Six out of 10 back Weah as Liberia’s new president
The former football star George Weah has won Liberia’s presidential election, defeating the vice-president, Joseph Boakai, in a runoff with 61.5% of the vote.
Last Thursday’s announcement by the country’s election commission chair, Jerome Korkoyah, means Weah, pictured right, will succeed Ellen Johnson Sirleaf as Liberia’s president next month, after an election fraught with accusations of fraud. It will be the country’s first democratic transition since 1944 and follows two devastating civil wars.
Spontaneous celebrations erupted in the capital, Monrovia, a Weah stronghold. Supporters danced, clapped and sang “Olé, olé, olé” outside the electoral commission’s of- fices as the results were read out.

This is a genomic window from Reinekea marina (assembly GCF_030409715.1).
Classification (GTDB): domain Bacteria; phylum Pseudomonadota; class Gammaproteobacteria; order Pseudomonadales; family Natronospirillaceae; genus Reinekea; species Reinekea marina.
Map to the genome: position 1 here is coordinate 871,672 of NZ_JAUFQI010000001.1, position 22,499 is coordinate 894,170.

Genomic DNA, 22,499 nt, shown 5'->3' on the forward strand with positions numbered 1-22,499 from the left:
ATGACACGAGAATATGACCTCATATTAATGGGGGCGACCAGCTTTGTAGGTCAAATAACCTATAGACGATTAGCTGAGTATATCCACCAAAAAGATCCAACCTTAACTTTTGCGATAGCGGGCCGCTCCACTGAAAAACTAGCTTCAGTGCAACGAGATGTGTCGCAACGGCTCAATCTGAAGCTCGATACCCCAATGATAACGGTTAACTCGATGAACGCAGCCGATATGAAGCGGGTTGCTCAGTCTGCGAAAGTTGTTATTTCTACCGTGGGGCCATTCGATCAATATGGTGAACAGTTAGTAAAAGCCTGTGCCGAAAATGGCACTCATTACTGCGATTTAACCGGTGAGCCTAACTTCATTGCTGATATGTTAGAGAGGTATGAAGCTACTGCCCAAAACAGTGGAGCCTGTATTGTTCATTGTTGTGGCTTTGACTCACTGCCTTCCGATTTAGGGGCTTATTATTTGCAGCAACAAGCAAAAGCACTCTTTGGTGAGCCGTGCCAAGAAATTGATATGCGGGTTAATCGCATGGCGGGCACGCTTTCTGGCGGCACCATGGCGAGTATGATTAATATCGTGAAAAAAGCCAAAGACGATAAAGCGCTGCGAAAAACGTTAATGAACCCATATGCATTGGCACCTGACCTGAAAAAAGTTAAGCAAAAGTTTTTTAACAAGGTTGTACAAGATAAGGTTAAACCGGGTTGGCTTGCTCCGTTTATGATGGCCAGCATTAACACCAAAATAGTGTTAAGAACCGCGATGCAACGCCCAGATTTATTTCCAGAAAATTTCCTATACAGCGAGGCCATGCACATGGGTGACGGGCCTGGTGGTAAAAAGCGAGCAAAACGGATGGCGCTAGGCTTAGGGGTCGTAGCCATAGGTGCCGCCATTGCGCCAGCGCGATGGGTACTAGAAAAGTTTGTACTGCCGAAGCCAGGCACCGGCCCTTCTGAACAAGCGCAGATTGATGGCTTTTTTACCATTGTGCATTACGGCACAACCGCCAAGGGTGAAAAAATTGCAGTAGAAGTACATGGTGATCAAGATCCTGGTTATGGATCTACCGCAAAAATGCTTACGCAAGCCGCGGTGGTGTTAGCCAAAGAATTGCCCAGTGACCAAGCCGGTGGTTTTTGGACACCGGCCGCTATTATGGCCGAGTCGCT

Weah, a national sporting hero, topped the first round of voting in October with 38.4% but failed to win the 50% necessary to avoid a runoff. Boakai came second with 28.8%. The r runoff was delayed twice after several parties took their alle allegations of malpractice to the supreme court, but it final nally took place with a low turn turnout on 26 December. W Weah, 51, is the only African to be Fifa’s world player of the year yea or to have won the Ballon d’Or for Europe’s best player. At the time, Nelson Mandela called him the “pride of Africa”. His was already an inspirational story to a generation of Africans: he grew up in Clara Town, a poor suburb of Monrovia, and played football across the river in West Point, Liberia’s biggest informal settlement, where he still has a large fanbase. Many see his becoming president as a fitting next chapter in the rags-to-riches fairytale and one that gives them hope.
“With George, he will empower the youth, the women, and will develop the country,” said one supporter.